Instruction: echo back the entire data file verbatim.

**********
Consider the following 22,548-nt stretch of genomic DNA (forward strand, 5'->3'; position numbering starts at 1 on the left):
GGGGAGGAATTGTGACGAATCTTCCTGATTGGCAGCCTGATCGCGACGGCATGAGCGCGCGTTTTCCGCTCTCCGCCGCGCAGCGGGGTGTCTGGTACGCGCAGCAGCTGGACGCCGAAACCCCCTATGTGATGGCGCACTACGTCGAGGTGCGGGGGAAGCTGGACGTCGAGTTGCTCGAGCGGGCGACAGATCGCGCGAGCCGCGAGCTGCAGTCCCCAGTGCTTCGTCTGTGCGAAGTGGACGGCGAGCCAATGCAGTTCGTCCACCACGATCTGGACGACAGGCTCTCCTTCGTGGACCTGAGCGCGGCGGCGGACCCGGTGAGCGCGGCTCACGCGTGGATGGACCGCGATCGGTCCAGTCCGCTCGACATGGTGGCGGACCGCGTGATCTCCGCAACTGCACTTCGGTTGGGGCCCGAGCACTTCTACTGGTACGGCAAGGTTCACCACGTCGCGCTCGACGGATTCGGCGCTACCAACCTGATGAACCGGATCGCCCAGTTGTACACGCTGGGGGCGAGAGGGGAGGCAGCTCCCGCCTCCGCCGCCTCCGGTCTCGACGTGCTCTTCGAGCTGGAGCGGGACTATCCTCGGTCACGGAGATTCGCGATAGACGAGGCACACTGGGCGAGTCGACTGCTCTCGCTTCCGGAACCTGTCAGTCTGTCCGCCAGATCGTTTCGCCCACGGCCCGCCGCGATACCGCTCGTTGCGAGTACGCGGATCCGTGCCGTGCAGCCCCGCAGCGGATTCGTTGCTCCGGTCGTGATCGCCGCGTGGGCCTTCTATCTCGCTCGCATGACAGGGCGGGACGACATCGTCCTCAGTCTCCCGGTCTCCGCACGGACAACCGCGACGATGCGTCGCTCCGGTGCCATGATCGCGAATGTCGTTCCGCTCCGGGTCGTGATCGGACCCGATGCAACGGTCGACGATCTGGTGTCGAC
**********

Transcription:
Consider the following 22,548-nt stretch of genomic DNA (forward strand, 5'->3'; position numbering starts at 1 on the left):
GGGGAGGAATTGTGACGAATCTTCCTGATTGGCAGCCTGATCGCGACGGCATGAGCGCGCGTTTTCCGCTCTCCGCCGCGCAGCGGGGTGTCTGGTACGCGCAGCAGCTGGACGCCGAAACCCCCTATGTGATGGCGCACTACGTCGAGGTGCGGGGGAAGCTGGACGTCGAGTTGCTCGAGCGGGCGACAGATCGCGCGAGCCGCGAGCTGCAGTCCCCAGTGCTTCGTCTGTGCGAAGTGGACGGCGAGCCAATGCAGTTCGTCCACCACGATCTGGACGACAGGCTCTCCTTCGTGGACCTGAGCGCGGCGGCGGACCCGGTGAGCGCGGCTCACGCGTGGATGGACCGCGATCGGTCCAGTCCGCTCGACATGGTGGCGGACCGCGTGATCTCCGCAACTGCACTTCGGTTGGGGCCCGAGCACTTCTACTGGTACGGCAAGGTTCACCACGTCGCGCTCGACGGATTCGGCGCTACCAACCTGATGAACCGGATCGCCCAGTTGTACACGCTGGGGGCGAGAGGGGAGGCAGCTCCCGCCTCCGCCGCCTCCGGTCTCGACGTGCTCTTCGAGCTGGAGCGGGACTATCCTCGGTCACGGAGATTCGCGATAGACGAGGCACACTGGGCGAGTCGACTGCTCTCGCTTCCGGAACCTGTCAGTCTGTCCGCCAGATCGTTTCGCCCACGGCCCGCCGCGATACCGCTCGTTGCGAGTACGCGGATCCGTGCCGTGCAGCCCCGCAGCGGATTCGTTGCTCCGGTCGTGATCGCCGCGTGGGCCTTCTATCTCGCTCGCATGACAGGGCGGGACGACATCGTCCTCAGTCTCCCGGTCTCCGCACGGACAACCGCGACGATGCGTCGCTCCGGTGCCATGATCGCGAATGTCGTTCCGCTCCGGGTCGTGATCGGACCCGATGCAACGGTCGACGATCTGGTGTCGAC